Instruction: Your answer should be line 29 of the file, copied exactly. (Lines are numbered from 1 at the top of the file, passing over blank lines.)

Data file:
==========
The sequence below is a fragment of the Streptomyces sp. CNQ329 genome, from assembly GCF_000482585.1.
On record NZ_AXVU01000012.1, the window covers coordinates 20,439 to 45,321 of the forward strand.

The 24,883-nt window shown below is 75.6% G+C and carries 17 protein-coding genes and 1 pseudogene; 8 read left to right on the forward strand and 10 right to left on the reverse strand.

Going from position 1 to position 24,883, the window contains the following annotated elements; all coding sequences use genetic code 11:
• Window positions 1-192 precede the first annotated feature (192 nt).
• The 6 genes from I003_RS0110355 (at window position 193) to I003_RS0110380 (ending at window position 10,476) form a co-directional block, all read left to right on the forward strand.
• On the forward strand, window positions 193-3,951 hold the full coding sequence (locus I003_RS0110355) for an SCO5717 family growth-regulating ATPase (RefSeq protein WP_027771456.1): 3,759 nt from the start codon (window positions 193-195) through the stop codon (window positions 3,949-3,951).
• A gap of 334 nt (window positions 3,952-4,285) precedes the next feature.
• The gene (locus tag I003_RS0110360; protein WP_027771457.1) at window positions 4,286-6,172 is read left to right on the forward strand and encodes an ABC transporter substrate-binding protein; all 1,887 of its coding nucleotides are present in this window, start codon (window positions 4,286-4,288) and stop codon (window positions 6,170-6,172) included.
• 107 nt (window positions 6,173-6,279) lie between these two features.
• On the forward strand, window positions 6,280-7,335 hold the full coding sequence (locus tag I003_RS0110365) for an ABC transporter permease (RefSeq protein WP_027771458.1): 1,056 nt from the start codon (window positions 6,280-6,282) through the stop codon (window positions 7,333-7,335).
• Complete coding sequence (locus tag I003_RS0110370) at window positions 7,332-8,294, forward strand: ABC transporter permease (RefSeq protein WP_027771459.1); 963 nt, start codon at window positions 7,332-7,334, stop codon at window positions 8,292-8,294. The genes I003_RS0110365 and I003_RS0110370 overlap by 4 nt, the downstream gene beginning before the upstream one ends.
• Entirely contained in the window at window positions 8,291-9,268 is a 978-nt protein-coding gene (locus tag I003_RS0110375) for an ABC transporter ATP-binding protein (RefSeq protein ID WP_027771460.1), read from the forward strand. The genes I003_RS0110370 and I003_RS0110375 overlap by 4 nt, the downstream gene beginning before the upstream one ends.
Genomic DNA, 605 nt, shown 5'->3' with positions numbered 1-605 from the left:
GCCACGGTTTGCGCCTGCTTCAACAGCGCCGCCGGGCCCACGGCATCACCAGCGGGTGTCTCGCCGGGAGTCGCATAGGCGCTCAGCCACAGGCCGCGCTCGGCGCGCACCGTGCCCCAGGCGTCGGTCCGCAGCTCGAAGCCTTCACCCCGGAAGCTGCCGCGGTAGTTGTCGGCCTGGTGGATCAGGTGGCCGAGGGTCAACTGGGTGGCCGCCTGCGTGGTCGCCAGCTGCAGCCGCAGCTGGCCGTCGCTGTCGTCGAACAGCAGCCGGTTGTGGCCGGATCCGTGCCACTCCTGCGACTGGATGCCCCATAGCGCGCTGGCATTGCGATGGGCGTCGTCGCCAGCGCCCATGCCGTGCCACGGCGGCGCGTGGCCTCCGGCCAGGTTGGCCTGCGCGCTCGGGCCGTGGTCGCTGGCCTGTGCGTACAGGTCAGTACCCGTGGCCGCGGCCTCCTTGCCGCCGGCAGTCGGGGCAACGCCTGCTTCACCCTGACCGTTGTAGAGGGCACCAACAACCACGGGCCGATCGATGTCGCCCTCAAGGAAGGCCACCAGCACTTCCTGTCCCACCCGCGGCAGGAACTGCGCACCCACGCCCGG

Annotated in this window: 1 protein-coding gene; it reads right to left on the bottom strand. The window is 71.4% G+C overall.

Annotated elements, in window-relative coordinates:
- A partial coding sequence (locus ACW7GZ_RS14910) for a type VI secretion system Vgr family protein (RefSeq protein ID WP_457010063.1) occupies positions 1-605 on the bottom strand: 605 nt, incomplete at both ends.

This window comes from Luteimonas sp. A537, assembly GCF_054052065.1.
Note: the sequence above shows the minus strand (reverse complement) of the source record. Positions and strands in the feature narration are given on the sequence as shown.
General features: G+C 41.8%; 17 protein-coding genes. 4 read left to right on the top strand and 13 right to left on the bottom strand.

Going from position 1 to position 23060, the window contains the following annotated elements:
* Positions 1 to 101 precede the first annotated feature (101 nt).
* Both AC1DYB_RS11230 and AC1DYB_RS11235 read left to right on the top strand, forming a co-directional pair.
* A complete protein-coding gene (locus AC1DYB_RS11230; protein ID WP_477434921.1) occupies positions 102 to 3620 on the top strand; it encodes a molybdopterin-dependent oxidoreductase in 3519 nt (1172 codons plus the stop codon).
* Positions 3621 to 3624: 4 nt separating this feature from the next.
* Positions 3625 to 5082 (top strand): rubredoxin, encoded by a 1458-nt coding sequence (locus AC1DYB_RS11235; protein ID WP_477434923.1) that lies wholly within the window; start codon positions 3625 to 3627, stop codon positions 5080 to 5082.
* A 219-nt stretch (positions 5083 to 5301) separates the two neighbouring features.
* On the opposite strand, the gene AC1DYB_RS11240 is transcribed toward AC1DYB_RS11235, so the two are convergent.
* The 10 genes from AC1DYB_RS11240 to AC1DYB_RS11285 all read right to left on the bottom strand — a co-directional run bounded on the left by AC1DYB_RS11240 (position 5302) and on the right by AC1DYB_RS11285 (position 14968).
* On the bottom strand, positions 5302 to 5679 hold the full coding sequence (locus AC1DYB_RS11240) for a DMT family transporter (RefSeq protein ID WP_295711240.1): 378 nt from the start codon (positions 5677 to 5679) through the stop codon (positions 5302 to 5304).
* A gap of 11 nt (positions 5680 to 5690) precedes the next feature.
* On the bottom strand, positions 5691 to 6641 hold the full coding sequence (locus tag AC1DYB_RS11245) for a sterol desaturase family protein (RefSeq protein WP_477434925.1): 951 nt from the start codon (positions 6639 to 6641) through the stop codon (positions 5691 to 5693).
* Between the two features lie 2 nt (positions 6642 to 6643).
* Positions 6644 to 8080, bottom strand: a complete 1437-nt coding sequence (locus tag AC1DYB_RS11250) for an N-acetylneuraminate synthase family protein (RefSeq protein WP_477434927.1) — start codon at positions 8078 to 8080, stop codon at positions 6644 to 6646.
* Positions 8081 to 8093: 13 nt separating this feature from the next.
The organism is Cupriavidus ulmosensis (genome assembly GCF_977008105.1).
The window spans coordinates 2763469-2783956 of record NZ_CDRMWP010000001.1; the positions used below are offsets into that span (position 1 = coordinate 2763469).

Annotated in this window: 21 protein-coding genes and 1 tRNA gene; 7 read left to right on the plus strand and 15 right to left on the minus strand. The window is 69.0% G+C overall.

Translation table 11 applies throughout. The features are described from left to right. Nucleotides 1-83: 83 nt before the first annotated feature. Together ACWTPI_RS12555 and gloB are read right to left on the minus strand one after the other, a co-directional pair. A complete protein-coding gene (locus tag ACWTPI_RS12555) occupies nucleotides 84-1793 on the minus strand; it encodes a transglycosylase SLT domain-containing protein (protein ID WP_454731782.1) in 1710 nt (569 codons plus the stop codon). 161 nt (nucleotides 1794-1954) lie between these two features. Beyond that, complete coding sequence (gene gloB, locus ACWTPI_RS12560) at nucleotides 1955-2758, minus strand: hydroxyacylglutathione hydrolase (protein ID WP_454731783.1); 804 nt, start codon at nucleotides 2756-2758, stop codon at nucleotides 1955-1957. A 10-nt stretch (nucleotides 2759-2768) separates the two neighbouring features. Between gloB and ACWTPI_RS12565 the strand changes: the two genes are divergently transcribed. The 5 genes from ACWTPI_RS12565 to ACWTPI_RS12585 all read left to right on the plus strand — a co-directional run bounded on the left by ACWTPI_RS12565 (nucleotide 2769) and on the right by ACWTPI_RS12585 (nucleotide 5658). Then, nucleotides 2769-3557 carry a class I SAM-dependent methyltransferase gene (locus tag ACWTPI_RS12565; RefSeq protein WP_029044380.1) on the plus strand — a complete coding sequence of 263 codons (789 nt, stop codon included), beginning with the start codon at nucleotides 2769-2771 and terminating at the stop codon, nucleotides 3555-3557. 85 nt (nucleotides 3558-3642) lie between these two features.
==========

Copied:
* On the opposite strand, the gene AC1DYB_RS11240 is transcribed toward AC1DYB_RS11235, so the two are convergent.